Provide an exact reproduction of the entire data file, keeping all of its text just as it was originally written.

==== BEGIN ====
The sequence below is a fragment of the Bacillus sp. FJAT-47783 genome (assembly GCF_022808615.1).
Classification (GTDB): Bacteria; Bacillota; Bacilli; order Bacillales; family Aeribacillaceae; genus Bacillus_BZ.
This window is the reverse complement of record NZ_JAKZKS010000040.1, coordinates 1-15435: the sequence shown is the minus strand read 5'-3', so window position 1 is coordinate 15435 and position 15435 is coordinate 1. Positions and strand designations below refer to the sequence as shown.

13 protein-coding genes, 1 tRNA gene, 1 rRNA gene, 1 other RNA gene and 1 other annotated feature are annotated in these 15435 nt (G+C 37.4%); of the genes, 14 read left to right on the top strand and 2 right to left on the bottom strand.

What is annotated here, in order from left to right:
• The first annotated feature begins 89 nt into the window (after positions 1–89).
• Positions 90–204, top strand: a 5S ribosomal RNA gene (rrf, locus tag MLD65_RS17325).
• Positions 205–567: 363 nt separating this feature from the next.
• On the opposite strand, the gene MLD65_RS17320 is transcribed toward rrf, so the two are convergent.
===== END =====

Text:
The sequence below is a fragment of the Bacillus sp. FJAT-47783 genome (assembly GCF_022808615.1).
Classification (GTDB): Bacteria; Bacillota; Bacilli; order Bacillales; family Aeribacillaceae; genus Bacillus_BZ.
This window is the reverse complement of record NZ_JAKZKS010000040.1, coordinates 1-15435: the sequence shown is the minus strand read 5'-3', so window position 1 is coordinate 15435 and position 15435 is coordinate 1. Positions and strand designations below refer to the sequence as shown.

13 protein-coding genes, 1 tRNA gene, 1 rRNA gene, 1 other RNA gene and 1 other annotated feature are annotated in these 15435 nt (G+C 37.4%); of the genes, 14 read left to right on the top strand and 2 right to left on the bottom strand.

What is annotated here, in order from left to right:
• The first annotated feature begins 89 nt into the window (after positions 1–89).
• Positions 90–204, top strand: a 5S ribosomal RNA gene (rrf, locus tag MLD65_RS17325).
• Positions 205–567: 363 nt separating this feature from the next.
• On the opposite strand, the gene MLD65_RS17320 is transcribed toward rrf, so the two are convergent.